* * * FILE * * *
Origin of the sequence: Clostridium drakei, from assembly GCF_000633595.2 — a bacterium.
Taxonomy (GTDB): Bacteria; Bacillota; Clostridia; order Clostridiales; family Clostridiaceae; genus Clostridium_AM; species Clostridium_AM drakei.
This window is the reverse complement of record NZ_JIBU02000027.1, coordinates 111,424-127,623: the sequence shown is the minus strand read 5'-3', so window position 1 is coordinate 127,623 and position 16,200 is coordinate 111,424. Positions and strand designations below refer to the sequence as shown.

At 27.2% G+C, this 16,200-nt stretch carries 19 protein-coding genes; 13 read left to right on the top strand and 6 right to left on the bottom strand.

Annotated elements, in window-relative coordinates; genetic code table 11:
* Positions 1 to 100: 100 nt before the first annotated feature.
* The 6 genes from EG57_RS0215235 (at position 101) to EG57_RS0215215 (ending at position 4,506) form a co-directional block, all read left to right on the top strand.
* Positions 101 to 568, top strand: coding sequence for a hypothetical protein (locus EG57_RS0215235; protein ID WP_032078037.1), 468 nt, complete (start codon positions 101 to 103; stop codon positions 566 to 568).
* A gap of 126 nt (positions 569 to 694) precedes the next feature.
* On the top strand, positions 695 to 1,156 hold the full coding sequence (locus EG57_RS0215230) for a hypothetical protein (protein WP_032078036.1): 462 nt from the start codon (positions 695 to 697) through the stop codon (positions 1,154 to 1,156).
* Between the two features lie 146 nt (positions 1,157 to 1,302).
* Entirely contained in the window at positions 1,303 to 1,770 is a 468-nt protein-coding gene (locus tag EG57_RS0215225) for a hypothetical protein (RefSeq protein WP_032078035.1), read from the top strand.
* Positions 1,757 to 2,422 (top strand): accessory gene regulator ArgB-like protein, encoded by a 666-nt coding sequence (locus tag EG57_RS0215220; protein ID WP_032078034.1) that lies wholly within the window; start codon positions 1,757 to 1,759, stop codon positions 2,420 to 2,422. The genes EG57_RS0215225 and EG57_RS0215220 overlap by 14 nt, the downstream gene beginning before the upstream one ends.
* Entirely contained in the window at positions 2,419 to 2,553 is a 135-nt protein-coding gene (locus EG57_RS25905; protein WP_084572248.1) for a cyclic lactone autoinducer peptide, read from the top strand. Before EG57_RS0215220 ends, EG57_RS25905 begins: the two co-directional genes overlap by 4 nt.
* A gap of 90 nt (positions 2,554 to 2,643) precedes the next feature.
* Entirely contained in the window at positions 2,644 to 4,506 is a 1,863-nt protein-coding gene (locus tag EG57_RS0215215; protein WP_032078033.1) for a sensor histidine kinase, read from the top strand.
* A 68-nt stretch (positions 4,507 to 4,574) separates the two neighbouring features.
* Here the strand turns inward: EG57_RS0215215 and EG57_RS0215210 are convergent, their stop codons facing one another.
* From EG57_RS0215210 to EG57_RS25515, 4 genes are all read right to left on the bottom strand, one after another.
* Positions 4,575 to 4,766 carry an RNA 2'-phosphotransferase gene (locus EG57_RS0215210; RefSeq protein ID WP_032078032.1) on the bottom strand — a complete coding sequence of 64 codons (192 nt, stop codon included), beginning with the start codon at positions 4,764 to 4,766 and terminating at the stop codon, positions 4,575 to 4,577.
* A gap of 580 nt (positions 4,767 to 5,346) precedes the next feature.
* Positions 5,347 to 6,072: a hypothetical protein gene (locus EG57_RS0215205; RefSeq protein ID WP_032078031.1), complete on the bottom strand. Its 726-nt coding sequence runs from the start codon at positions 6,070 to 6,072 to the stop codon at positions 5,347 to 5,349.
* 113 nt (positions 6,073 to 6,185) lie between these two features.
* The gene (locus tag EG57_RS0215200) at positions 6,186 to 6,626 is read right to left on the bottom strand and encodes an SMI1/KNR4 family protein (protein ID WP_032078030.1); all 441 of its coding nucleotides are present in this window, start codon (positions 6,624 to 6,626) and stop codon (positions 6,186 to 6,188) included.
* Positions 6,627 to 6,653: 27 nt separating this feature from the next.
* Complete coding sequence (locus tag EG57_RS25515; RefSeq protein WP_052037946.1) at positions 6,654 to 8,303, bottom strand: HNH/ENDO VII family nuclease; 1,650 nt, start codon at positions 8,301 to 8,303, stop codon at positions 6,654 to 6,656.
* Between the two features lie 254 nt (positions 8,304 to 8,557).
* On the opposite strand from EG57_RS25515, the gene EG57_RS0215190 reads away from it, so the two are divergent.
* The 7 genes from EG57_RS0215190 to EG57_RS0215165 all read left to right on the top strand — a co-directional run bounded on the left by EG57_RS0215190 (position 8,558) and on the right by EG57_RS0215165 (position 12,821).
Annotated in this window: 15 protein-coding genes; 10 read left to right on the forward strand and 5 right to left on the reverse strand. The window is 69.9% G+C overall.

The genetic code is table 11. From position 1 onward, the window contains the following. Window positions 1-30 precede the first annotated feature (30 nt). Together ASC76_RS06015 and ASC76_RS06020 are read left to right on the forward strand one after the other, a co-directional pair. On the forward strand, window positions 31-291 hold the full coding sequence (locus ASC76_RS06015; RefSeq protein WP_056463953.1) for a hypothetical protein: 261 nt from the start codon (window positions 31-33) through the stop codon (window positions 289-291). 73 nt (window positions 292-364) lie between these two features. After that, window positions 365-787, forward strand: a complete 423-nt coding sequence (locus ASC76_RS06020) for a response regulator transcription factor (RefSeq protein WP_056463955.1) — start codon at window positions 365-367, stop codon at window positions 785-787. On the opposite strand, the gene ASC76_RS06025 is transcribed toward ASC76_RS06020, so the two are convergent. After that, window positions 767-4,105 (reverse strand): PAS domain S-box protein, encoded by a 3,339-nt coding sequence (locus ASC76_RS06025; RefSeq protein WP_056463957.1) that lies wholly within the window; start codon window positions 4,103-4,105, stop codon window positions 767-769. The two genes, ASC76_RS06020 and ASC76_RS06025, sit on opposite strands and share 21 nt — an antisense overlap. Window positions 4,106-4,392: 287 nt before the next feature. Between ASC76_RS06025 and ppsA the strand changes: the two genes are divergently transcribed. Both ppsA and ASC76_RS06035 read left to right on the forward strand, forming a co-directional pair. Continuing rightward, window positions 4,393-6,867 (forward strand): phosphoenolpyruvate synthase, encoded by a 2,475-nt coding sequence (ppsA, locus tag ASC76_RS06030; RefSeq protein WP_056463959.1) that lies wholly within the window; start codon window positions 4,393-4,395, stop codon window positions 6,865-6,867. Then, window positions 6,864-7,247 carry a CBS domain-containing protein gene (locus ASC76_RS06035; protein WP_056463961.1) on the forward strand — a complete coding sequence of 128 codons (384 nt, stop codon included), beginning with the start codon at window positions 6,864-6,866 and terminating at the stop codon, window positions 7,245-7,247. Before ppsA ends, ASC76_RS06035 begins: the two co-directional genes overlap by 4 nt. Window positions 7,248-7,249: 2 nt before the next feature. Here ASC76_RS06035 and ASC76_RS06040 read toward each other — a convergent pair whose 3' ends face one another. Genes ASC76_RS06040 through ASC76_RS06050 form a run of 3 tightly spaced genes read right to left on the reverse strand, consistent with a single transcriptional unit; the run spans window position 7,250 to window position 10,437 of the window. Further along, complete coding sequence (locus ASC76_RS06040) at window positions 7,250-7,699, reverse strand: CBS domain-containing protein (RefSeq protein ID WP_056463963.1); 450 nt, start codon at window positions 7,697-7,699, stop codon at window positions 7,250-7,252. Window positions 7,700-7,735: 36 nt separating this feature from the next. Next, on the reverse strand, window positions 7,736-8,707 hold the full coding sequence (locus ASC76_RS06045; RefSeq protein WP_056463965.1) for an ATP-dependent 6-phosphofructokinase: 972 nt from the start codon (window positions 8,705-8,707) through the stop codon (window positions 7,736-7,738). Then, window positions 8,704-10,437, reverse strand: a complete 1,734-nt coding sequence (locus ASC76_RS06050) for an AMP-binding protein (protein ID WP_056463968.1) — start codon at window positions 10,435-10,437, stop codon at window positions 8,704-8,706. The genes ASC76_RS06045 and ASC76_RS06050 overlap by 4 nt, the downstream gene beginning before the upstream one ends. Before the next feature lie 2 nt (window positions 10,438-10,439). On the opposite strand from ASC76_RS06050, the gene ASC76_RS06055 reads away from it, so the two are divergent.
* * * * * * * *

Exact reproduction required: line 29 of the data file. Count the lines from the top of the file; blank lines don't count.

* The 7 genes from EG57_RS0215190 to EG57_RS0215165 all read left to right on the top strand — a co-directional run bounded on the left by EG57_RS0215190 (position 8,558) and on the right by EG57_RS0215165 (position 12,821).